5. National Defense - keep troop funding bills clean, support military courts, improve missile defense systems, maintain sanctions on Iran, introduce legislation for combined state-and local control of illegal immigration.

There's nothing for me to argue against in any of those five points. I wonder how Democratic competition will manage.

Tuesday, September 21, 2010

Time for Tea

"An invasion of armies can be resisted, but not an idea whose time has come."

Politicians of both parties would do themselves a favor if they took the time to read and--key word--understand Clark Judge's article, "Tea With Sympathy," posted at Hugh Hewitt's blog.

To use the kids' term, American voters are "over it." They are finished and done with talk, spending, talk, unemployment, talk, bailouts, talk, stimulus, talk, deficits, talk, and forced legislation. And, it bears repeating, talk. The voters are sick of talk. As Judge astutely notes, this is why there is a Tea Party.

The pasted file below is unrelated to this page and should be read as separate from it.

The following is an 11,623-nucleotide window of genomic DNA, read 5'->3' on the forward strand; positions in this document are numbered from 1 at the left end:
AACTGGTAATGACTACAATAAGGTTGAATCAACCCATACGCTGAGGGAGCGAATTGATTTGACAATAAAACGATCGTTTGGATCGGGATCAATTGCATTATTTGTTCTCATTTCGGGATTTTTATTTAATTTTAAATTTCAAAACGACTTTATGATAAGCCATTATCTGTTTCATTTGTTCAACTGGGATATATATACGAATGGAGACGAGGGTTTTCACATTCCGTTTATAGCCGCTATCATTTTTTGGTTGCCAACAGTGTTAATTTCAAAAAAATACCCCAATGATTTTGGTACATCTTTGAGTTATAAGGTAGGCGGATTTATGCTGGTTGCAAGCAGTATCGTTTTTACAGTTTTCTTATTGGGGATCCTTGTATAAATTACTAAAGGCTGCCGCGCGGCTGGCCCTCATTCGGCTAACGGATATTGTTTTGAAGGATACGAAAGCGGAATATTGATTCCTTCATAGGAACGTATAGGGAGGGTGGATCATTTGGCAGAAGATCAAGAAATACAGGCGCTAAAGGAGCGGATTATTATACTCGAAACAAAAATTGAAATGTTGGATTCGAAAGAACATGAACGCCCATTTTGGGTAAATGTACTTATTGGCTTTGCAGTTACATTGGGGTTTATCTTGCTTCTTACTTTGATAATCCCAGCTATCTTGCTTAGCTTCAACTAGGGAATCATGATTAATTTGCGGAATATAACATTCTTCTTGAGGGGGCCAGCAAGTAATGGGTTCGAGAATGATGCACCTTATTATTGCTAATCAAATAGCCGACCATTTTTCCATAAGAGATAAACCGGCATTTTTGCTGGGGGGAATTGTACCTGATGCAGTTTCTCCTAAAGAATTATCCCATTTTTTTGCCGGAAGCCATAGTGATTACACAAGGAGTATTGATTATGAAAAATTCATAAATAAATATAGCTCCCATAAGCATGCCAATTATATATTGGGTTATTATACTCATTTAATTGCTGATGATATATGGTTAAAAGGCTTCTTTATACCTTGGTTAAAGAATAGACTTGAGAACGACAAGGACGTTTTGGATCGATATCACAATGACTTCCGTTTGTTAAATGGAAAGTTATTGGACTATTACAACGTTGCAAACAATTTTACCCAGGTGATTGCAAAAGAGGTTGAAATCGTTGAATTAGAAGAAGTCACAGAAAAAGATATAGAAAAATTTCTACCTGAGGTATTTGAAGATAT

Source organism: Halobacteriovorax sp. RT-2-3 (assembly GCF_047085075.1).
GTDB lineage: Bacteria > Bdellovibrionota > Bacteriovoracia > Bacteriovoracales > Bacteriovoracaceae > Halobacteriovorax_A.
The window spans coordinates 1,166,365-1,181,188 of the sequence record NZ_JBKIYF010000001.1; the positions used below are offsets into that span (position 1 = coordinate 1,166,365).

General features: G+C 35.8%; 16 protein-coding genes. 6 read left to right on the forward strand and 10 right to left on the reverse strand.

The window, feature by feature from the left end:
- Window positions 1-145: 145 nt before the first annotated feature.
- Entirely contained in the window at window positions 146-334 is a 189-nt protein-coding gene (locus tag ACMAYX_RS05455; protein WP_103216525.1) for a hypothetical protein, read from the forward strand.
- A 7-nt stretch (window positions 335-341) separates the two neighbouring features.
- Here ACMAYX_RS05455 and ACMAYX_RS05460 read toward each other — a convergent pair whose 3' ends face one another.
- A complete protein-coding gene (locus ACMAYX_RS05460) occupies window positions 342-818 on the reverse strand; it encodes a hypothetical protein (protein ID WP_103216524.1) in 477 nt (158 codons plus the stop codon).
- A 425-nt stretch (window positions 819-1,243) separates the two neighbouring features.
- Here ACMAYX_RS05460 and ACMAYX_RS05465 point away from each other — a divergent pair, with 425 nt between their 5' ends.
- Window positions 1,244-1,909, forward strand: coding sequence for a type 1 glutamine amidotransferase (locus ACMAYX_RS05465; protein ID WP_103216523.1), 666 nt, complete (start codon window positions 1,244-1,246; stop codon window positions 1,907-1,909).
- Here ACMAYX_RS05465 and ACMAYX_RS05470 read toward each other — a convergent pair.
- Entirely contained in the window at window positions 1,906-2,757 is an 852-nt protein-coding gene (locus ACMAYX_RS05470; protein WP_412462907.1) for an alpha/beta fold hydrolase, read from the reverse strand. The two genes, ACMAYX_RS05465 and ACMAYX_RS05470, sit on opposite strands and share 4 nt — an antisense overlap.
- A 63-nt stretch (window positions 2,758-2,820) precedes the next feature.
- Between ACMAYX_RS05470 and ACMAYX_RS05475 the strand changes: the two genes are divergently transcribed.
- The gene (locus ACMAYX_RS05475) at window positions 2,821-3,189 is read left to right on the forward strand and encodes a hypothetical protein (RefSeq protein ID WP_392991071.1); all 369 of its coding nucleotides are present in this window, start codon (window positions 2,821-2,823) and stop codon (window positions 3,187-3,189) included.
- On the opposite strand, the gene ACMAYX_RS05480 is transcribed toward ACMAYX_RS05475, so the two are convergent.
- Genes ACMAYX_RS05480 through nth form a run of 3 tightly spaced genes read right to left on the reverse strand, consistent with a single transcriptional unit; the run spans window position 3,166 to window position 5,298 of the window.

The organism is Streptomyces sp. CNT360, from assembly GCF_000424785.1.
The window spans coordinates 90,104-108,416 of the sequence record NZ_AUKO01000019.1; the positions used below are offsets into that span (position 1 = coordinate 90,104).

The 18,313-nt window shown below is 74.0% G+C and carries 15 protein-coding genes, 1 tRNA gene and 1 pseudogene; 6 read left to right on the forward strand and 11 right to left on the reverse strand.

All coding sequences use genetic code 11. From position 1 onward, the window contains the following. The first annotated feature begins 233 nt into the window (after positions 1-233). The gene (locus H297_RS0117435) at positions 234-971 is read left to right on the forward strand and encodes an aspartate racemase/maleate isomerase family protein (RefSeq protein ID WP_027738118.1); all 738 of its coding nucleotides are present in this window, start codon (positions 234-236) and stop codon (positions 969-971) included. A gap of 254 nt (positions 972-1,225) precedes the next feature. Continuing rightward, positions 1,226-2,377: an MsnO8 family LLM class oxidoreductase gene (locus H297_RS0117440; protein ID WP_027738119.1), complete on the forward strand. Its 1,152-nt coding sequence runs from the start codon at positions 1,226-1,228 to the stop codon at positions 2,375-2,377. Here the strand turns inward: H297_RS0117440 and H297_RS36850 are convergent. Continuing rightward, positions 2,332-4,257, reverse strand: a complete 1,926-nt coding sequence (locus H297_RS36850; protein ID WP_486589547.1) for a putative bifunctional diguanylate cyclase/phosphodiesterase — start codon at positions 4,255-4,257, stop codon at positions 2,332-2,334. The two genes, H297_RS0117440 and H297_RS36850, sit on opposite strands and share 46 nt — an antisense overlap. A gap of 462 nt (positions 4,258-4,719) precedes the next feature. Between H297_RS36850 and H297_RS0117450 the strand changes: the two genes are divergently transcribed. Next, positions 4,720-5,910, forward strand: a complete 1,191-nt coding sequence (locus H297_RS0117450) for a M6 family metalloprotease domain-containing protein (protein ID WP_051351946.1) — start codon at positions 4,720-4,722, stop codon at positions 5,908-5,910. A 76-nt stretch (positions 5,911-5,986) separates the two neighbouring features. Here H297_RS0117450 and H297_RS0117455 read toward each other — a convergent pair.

The coming elections will be fascinating. I'm going to watch the returns on television over a toasty cup of tea.

42 days to the 2010 mid-term elections

776 days to the 2012 presidential election

Thursday, September 16, 2010

Can You Spare a Dime?

President Obama made a promise about not raising taxes "one single dime," and he's keeping it. If you pay taxes, they indeed will not go up "one single dime."

Taxes are going to go up by many, many dimes after Jan. 1 and the expiration of the Bush tax cuts. For everyone, at every income level. But then, most of us who have been paying attention had figured that out already.

47 days to the 2010 mid-term elections

781 days to the 2012 presidential election